BRIGADIER GENERAL MARK VAN UHM: I don't want to go into exact details how many sorties go into Misrata or Brega or other areas. But absolutely Misrata is a number one priority because of the situation on the ground over there.

And we have absolute confirmation that in Misrata tanks are being dispersed, benign hidden, humans being used as shields in order to prevent NATO sorties to identify, target those assets. So that's happening in Misrata.

Currently there's no planning with regards to air corridor or whatever.

Q: General, can we understand from your comments on the unfortunate incident of Brega that you are defending on intelligence from the rebel troops or what is the situation exactly for intelligence? On the ground.

And my second question is related to the density. How do you evaluate the density of the movement of Gaddafi troops coming from Benghazi? From... I'm sorry, from Tripoli, from the west to the east?

OANA LUNGESCU: Sorry, can you introduce yourself, please?

Q: Ah, sorry. Tarek Mahmoud from the Middle East News Agency.

BRIGADIER GENERAL MARK VAN UHM: Okay, because we as NATO, we have no boots on the ground. It's very difficult to do an investigation or a battle damage assessment to make exactly get clarity what has happened.

So we are depending on the material we have, and of course, we get information via open sources, through press reports, through statements from opposition to get a clearer picture of what's happening there. But we cannot confirm ourselves because we are not on the ground ourselves.

With regards to movements and density we sure see that from the pro-Gaddafi forces their main efforts is in the east. So they are putting their forces in position with their main effort in the east and that's what we are seeing and analyzing.

Q: West to the east.


Q: How are still coming or they are now stationed in the eastern (inaudible)?

BRIGADIER GENERAL MARK VAN UHM: When I talked about the changed tactics earlier we see that what is moving are those forces, those light forces using vehicles and trucks. The heavy equipment is not moving. They are hiding. They're dispersed not to be a target, but as soon as we see them starting moving and that's why we also are increasing the number of reconnaissance flights in order to be able to see if they are going to come out of their hiding to start moving towards the east, then they have a, what we call, a hostile intent then we can target them.

So we are closely monitoring where we know they are, and when they move out, we identify them and we can target them. But his main effort is in the east. So we are expected that he will move forces to the east.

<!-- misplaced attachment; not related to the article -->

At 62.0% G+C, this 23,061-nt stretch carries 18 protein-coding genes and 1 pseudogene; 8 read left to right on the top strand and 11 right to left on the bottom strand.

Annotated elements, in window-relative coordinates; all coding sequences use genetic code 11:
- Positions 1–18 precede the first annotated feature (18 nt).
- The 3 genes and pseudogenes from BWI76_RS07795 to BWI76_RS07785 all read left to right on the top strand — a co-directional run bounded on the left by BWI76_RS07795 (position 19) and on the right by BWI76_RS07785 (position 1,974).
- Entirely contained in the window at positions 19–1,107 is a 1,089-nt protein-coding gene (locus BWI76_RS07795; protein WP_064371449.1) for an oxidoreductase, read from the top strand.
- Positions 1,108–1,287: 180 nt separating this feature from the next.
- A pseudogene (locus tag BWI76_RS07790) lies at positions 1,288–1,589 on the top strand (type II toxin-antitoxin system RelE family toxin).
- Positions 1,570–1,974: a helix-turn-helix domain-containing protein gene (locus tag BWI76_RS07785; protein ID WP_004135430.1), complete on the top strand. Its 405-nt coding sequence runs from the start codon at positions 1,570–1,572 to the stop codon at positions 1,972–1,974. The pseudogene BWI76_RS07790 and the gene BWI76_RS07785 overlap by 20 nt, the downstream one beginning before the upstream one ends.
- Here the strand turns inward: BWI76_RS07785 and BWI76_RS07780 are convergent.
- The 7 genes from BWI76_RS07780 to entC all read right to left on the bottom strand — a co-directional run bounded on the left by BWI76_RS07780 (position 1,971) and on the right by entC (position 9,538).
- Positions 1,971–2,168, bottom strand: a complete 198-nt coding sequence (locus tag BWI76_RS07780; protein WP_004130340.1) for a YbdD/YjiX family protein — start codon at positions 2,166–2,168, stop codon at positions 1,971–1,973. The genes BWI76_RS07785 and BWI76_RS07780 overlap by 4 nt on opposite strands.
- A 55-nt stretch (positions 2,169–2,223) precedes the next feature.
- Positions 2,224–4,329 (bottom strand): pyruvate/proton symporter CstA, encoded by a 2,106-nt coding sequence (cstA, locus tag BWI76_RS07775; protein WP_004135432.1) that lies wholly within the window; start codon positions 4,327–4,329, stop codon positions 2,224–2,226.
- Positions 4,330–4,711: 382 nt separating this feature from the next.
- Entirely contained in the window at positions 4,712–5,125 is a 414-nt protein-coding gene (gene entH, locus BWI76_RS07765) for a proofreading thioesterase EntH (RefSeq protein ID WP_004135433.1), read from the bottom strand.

Q: Good afternoon. Martinez de Rituerto from El País. A question dealing with the arms embargo. We've got reports that the Qatari government, a member of the coalition, or the operation, rather, is eager to sell arms to the opposition, the rebels. What would the NATO people do if arms from Qatar are entering Libya and how will NATO stop this operation?

OANA LUNGESCU: That's... of course, that's a hypothetical question. We are enforcing the United Nations Security Council Resolutions on the basis of what NATO allies have collectively agreed to do.

Q: But not... sorry...

OANA LUNGESCU: It is a hypothetical question.

Q: No... maybe the answer is hypothetical, but the question is not hypothetical. The Qatari government has said that they are eager to provide weapons. They are in the coalition, in the operation. So what are we doing when one of the members of us is supplying against the will of the United Nations weapons to the rebels? They are saying that they are going to do it, if they can.

BRIGADIER GENERAL MARK VAN UHM: We've taken note of discussions in several nations about the interpretation of the United Nations Security Council Resolution. What you've said is hypothetical right now.

We have a question over there.

Q: Don Melvin, Associated Press. If you'll permit me, General, a layman's question as I try to inform laypeople, if I understand yesterday's statistics right about 75 percent of the planes that left on strike sorties return without deploying their munitions. Is that normal for combat in general, and with respect to Libya what are the most common reasons that they return without having deployed the munitions?

What may be a related question also is, as the perhaps easier targets were taken out earlier, has the pace dropped off, particularly since the United States has withdrawn both with respect to total sorties and with respect to actual strikes?

Thank you.

BRIGADIER GENERAL MARK VAN UHM: Is 75 percent normal? I think each conflict or each has its own characteristics so it's very hard to define what is normal in such a situation as we have, so with statistics you can go everywhere. So I won't want to say something about that if this is normal, comparable to other operations, other crisis areas, other wars. I don't... it's hard to say.

But of course, the reasons why don't they use their weapons, well, if they don't identify a target, or if they don't have a positive identification that is a target they are allowed to engage, or we see the target, but we see that there are also humans being used as shields, then we don't engage. And then they come back, they have identified, but not engaged. And then they come back with the ammunition.

I don't think that the pace has gone down. I think we have maintained a very high operational tempo, but what we have seen, of course, that in this dynamic situation, fluid situation on the ground every minute the situation has changed that we have seen that the change of tactics, we have seen that in the early days of the coalition, there were completely different targets being engaged. So the situation is totally different so don't compare it. But the operational tempo has stayed the same.